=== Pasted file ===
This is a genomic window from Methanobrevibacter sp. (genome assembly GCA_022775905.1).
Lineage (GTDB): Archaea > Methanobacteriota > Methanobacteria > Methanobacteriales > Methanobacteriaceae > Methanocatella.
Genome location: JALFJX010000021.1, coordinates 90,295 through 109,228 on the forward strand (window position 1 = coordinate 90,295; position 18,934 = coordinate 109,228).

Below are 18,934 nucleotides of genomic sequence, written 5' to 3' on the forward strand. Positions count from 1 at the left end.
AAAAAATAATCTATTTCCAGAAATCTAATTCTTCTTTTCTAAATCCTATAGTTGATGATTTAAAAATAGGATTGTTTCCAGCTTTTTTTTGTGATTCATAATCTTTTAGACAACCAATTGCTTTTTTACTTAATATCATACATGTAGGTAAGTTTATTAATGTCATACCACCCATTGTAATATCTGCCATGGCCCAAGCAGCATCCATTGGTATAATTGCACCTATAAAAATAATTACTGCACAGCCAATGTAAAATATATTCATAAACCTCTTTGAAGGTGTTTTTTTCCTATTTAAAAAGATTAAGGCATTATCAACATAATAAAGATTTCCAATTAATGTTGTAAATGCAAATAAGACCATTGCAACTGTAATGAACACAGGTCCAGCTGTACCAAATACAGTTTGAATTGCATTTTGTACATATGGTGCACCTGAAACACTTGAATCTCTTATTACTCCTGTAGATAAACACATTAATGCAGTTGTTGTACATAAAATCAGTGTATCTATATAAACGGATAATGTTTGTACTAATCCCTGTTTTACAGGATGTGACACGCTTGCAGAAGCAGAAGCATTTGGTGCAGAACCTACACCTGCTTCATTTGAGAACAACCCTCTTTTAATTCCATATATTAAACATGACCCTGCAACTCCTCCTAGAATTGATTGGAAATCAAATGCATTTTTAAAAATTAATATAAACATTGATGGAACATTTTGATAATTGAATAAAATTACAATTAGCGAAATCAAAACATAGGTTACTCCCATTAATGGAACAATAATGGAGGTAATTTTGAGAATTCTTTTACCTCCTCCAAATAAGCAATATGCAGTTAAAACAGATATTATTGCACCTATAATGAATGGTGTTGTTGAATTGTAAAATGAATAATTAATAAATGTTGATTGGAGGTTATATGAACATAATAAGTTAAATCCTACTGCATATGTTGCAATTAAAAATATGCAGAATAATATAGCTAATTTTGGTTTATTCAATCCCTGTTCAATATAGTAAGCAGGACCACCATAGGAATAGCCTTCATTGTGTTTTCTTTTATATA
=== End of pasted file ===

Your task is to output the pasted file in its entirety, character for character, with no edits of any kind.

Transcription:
This is a genomic window from Methanobrevibacter sp. (genome assembly GCA_022775905.1).
Lineage (GTDB): Archaea > Methanobacteriota > Methanobacteria > Methanobacteriales > Methanobacteriaceae > Methanocatella.
Genome location: JALFJX010000021.1, coordinates 90,295 through 109,228 on the forward strand (window position 1 = coordinate 90,295; position 18,934 = coordinate 109,228).

Below are 18,934 nucleotides of genomic sequence, written 5' to 3' on the forward strand. Positions count from 1 at the left end.
AAAAAATAATCTATTTCCAGAAATCTAATTCTTCTTTTCTAAATCCTATAGTTGATGATTTAAAAATAGGATTGTTTCCAGCTTTTTTTTGTGATTCATAATCTTTTAGACAACCAATTGCTTTTTTACTTAATATCATACATGTAGGTAAGTTTATTAATGTCATACCACCCATTGTAATATCTGCCATGGCCCAAGCAGCATCCATTGGTATAATTGCACCTATAAAAATAATTACTGCACAGCCAATGTAAAATATATTCATAAACCTCTTTGAAGGTGTTTTTTTCCTATTTAAAAAGATTAAGGCATTATCAACATAATAAAGATTTCCAATTAATGTTGTAAATGCAAATAAGACCATTGCAACTGTAATGAACACAGGTCCAGCTGTACCAAATACAGTTTGAATTGCATTTTGTACATATGGTGCACCTGAAACACTTGAATCTCTTATTACTCCTGTAGATAAACACATTAATGCAGTTGTTGTACATAAAATCAGTGTATCTATATAAACGGATAATGTTTGTACTAATCCCTGTTTTACAGGATGTGACACGCTTGCAGAAGCAGAAGCATTTGGTGCAGAACCTACACCTGCTTCATTTGAGAACAACCCTCTTTTAATTCCATATATTAAACATGACCCTGCAACTCCTCCTAGAATTGATTGGAAATCAAATGCATTTTTAAAAATTAATATAAACATTGATGGAACATTTTGATAATTGAATAAAATTACAATTAGCGAAATCAAAACATAGGTTACTCCCATTAATGGAACAATAATGGAGGTAATTTTGAGAATTCTTTTACCTCCTCCAAATAAGCAATATGCAGTTAAAACAGATATTATTGCACCTATAATGAATGGTGTTGTTGAATTGTAAAATGAATAATTAATAAATGTTGATTGGAGGTTATATGAACATAATAAGTTAAATCCTACTGCATATGTTGCAATTAAAAATATGCAGAATAATATAGCTAATTTTGGTTTATTCAATCCCTGTTCAATATAGTAAGCAGGACCACCATAGGAATAGCCTTCATTGTGTTTTCTTTTATATA